Thankfully, as we’ll explore later, there are many steps that a skilled web production team can take to reduce the time it takes a site to load.
The Mobile Experience
Bandwidth is the rate at which data is transferred across networks but can also be imagined as the amount of data transferred per connection. Today, most mobile data plans include a bandwidth cap that limits the amount of data a user may access per month. Single person data plans typically are around one or two gigabytes. A single gigabyte equals 1024 megabytes. For users with data plans, the weight of a website can be translated into economic cost. If your site weighs 4 megabytes, a user with 1GB data plan would only be able to visit your site 256 times a month. While this seems extreme it is not considering the data used by native applications, other websites, and features such as Apple’s Facetime.
Page speed is also a large barrier of entry for potential users on mobile devices. Mobile connections are, on average, slower than wired connections. A site that takes a second to load on a desktop computer may take many seconds on a phone. Roaming mobile connections are also far more unstable and the strength of a connection may change suddenly if a user is traveling. A site must load as quickly as possible to ensure that a user will receive your content.
Best Practices for Web Performance
The performance of a website can translate into gains or losses for a business and so its important to make sure that a team knows what they’re talking about when shopping for an agency to handle your digital marketing. Performance is something all digital agencies should be concerned with but there are some signs that you can look for when deciding if an agency knows what they're doing.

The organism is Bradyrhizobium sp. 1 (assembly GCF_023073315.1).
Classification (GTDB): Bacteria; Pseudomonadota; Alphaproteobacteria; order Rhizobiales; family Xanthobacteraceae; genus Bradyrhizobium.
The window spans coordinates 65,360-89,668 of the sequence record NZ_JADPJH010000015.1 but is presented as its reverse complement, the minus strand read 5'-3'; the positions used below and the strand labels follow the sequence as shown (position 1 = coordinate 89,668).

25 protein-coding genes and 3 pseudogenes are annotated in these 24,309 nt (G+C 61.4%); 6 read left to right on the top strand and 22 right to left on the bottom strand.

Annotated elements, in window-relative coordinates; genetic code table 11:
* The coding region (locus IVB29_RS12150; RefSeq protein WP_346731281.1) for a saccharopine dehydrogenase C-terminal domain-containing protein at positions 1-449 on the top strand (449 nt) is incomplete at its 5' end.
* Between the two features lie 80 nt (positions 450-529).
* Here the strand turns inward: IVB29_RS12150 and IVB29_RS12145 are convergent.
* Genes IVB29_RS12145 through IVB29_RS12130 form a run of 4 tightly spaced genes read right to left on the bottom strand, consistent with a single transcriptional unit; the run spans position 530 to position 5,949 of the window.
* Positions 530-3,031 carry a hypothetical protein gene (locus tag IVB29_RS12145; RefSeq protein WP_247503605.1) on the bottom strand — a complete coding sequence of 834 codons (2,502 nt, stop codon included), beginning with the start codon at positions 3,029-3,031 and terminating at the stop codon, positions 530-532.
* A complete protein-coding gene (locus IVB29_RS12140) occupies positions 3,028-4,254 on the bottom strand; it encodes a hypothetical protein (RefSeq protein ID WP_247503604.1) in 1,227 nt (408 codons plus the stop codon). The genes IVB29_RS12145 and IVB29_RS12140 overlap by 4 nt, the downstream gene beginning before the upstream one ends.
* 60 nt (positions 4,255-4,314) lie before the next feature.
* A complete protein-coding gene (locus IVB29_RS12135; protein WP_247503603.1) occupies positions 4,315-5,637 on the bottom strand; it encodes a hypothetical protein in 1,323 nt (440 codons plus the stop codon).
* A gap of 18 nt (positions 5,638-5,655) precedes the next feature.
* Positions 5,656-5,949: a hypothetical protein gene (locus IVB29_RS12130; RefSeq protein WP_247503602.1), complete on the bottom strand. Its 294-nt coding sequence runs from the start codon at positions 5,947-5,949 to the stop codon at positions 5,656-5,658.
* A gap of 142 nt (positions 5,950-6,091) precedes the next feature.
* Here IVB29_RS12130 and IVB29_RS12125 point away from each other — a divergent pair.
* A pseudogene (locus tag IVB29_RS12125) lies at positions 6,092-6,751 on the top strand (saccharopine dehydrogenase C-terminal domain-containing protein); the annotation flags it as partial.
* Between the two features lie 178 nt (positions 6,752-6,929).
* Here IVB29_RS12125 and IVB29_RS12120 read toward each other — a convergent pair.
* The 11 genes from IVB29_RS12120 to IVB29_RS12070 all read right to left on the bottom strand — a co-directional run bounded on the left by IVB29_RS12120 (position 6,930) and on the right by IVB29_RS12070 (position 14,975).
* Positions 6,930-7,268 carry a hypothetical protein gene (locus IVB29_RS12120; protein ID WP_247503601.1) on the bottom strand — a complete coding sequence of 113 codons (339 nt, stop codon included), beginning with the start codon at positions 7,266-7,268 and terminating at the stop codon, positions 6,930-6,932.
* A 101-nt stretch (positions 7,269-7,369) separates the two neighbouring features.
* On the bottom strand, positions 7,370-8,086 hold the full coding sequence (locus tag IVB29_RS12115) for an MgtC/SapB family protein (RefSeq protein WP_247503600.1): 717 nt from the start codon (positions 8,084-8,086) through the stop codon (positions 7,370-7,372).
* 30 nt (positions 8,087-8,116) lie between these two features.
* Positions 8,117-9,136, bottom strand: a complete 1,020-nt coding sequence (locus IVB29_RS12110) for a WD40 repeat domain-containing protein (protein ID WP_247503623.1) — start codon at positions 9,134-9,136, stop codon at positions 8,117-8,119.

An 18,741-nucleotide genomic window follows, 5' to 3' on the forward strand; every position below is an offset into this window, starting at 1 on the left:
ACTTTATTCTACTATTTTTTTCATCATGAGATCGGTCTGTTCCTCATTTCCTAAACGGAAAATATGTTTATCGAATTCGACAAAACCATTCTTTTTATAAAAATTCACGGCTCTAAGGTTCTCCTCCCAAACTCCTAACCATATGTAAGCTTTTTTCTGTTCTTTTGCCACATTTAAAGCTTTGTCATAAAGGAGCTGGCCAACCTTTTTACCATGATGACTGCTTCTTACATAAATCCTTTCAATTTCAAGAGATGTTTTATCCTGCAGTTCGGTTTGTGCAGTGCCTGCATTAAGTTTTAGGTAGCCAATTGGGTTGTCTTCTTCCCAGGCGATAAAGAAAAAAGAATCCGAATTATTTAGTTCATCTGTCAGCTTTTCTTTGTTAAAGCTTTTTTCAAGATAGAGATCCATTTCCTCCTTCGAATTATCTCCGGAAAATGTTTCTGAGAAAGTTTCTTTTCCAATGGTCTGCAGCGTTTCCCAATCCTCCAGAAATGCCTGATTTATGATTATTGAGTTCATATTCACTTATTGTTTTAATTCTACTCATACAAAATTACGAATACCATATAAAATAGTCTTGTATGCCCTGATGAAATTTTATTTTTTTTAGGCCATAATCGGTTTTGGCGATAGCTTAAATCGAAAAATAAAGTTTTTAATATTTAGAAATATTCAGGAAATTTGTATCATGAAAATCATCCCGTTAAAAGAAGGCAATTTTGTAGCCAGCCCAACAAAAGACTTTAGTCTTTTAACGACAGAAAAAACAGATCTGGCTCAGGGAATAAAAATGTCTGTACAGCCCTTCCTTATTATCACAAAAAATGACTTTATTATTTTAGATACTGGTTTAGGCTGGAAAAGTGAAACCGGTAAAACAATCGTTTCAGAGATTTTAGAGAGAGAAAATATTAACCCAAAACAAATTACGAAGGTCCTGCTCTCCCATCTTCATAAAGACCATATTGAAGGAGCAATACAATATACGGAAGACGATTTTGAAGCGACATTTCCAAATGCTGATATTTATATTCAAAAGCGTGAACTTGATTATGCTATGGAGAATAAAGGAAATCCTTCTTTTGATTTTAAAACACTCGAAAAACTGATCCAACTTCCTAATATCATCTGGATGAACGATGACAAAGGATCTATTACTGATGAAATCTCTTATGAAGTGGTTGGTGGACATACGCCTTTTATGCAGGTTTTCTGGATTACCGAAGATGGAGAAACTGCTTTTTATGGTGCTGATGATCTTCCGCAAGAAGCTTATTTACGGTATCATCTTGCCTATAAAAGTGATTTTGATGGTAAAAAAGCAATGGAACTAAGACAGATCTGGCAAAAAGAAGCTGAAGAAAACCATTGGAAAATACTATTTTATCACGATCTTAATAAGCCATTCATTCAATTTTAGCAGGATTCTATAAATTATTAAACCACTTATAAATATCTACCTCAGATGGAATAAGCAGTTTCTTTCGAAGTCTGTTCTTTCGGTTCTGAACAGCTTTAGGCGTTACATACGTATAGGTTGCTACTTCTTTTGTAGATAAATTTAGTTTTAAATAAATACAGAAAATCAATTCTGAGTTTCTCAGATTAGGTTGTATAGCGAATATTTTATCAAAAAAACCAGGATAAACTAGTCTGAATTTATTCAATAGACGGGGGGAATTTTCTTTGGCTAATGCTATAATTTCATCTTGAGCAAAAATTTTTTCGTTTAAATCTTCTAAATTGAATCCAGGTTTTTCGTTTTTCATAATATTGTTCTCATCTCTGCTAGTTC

One of the best indicators is if an agency mentions performance early on; preferably while their pitching their services to you. Agencies that proudly consider themselves to be mobile first or content first will also put a large focus on performance.
Performance should be considered even during the initial design phase of a website. Its a lot easier to identify and remove assets that may slow down your website prior to the development stage of a site. A good way to ensure that performance is considered through the entire production process is to have your team set a performance budget, based on research, at the beginning of the project and use it to inform all design and development decisions.
There are also many technologies and techniques that a development team can implement to improve a website’s performance. A development team that has a responsive design tool-kit that includes RESS (Responsive Design with Server Side) leverages the power of server-side scripting languages, like PHP to reduce page weight before a site is sent to the server. A development team can also use a variety of responsive image solutions to serve up appropriate image sizes for different browser sizes.
Web performance should be a high priority concern for both an organization and their agency. They must work closely to ensure that a website performs well for their users who may, in time, turn into valuable consumers.